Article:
The buzz will start to build Monday as players trickle into White Sulphur Springs for the second PGA Greenbrier Classic.
Practice rounds are scheduled for all day Monday at the par-70 Old White TPC, site of the four-day, 72-hole event that begins Thursday. Gates will open at 8 a.m. Monday, and a pro-am is set to start at 1:30 p.m.
Some PGA players and their families will get to Lewisburg late tonight on a charter flight from Vancouver, site of this week's PGA Canadian Open.
"There will be about 100 people,'' said tournament director Tim McNeely, "including players, families, kids and caddies. They'll be boarding about 7:30 p.m. Vancouver time and arriving in the wee hours of the morning.''
Vancouver, in the Pacific Time Zone, is a few thousand miles farther than Toronto, where The Greenbrier charter originated following last year's Canadian Open. That also arrived in the wee hours, but not by design. It was scheduled to get to Lewisburg at 8:55 p.m. Sunday but was delayed so long in Canada it didn't touch down until 1:30 a.m. Monday.
The weather forecast for Monday's practice rounds calls for 85 degrees with a 50 percent chance of thunderstorms. The long-range outlook for White Sulphur Springs has highs hovering near 90 every day of the tournament.
Thus, The Greenbrier may get a chance to check its weather preparedness system, which came into play for the first time during last year's tournament.
"As do all the PGA Tour events, we have an evacuation plan,'' McNeely said, "and we may try to do a dry run Monday morning to test that out - make sure all the wheels are right, so to speak. This time of year, all tournaments have to be ready in a heartbeat. I thought our evacuation process went well last year.''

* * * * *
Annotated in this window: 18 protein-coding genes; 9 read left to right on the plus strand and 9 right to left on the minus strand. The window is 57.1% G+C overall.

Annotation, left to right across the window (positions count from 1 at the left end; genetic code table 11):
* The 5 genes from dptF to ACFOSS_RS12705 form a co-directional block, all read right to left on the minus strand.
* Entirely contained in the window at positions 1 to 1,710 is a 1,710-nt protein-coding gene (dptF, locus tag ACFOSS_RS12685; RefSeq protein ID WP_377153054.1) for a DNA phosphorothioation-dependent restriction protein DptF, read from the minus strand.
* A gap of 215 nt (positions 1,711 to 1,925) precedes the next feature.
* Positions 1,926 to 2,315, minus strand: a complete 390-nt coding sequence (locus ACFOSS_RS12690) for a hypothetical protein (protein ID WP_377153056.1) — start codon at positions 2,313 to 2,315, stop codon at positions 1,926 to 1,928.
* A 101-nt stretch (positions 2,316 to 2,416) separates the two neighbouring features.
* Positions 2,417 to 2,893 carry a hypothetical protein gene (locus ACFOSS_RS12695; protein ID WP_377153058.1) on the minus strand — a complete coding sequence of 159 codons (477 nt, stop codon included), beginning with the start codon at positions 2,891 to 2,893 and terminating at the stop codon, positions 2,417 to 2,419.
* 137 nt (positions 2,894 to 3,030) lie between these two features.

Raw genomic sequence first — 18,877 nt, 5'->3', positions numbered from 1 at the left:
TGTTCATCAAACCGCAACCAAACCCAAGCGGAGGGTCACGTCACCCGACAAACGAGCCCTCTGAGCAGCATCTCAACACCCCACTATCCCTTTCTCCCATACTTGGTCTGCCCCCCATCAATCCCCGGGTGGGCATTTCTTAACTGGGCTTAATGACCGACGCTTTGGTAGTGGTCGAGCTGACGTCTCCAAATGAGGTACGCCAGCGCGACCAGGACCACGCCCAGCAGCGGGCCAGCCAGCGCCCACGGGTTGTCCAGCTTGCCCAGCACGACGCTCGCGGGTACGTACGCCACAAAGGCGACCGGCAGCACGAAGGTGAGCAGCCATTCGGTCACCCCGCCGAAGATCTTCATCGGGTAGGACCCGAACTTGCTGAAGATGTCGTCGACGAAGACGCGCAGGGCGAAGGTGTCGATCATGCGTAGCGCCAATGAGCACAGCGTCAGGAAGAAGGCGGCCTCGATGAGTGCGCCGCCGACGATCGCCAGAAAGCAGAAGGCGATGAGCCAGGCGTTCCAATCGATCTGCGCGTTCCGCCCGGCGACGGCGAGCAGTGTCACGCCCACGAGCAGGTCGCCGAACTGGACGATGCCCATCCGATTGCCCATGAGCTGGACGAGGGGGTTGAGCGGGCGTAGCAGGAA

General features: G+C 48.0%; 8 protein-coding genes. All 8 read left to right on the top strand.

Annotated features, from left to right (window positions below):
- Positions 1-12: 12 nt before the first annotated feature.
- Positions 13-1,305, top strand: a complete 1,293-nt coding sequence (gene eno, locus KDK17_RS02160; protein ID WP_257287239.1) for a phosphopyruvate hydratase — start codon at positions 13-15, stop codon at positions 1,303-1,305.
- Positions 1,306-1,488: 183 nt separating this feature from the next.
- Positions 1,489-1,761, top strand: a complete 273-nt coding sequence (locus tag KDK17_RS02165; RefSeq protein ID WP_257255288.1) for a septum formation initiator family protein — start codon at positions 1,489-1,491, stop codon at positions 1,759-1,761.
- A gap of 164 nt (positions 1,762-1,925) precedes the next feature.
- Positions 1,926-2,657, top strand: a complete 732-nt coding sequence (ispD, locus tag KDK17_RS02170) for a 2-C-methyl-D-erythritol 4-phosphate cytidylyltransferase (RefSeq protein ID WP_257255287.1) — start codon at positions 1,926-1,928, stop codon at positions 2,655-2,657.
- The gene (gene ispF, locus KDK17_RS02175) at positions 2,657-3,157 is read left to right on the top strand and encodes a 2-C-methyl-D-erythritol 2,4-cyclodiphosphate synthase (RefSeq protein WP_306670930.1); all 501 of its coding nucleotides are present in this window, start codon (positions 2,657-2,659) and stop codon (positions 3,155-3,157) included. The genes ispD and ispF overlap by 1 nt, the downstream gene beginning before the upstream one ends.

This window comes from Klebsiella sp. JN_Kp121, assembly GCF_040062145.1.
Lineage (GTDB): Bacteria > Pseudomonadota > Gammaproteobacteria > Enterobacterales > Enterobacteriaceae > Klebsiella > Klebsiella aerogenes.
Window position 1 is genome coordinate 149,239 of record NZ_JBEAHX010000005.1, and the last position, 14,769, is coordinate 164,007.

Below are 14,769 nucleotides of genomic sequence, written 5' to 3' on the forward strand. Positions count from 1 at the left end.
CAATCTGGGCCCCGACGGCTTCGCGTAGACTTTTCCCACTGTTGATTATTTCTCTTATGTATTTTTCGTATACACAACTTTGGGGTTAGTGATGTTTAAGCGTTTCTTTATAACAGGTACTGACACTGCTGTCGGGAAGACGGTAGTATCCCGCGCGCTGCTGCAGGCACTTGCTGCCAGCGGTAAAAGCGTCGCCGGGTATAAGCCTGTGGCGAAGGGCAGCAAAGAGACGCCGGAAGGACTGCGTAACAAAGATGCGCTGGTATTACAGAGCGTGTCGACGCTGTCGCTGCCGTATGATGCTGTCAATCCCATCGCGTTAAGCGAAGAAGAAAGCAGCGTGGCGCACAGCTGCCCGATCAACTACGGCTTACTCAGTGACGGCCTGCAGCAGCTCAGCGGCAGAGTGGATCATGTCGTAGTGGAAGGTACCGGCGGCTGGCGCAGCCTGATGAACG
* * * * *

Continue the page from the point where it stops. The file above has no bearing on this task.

Four of the final spots in the 156-player field will be filled today at a Greenbrier Classic qualifier at the Glade Springs Cobb Course in Daniels, teeing off at 8 a.m. Among the 48 competitors trying to get into the field are six-time West Virginia Open champion David Bradshaw of Bakerton and five-time State Open champ Brad Westfall of Grafton.
Most of the field was finalized at Friday's 5 p.m. deadline. One player who was rumored to have an interest in playing at the $6 million Greenbrier Classic, but ultimately didn't, was none other than Tiger Woods, the world's most recognizable golfer, who is recovering from multiple injuries.
The rumor took off last week when Alan Shipnuck, a senior writer for Sports Illustrated, sent a message on Twitter that Woods would begin his comeback at The Greenbrier. Tournament officials like McNeely and Greenbrier owner Jim Justice were forced to field dozens of Tiger inquiries, but nothing panned out.
"We were hopeful when we began [of a Woods appearance],'' McNeely said, "and even as the weeks went on, we remained hopeful. One of the main things is we'll continue to be hopeful he plays next year. The main thing is that he comes back healthy with his knee and his Achilles, and all the physical things he has going on. We're rooting for him. While we wish we had him, we understand and we'll work on him for next year, hopefully.''
Practice rounds are also set for all day Tuesday, with gates opening at 8 a.m. A youth clinic is scheduled for 1:30 p.m. that day.
Gates open at 7 a.m. Wednesday for the pro-am, which has morning and afternoon flights. For the first two days of the tournament on Thursday and Friday, gates open at 7. That changes to 8 a.m. Saturday and Sunday after the field is cut.
Reach Rick Ryan at 304-348-5175 or rickr...@wvgazette.com.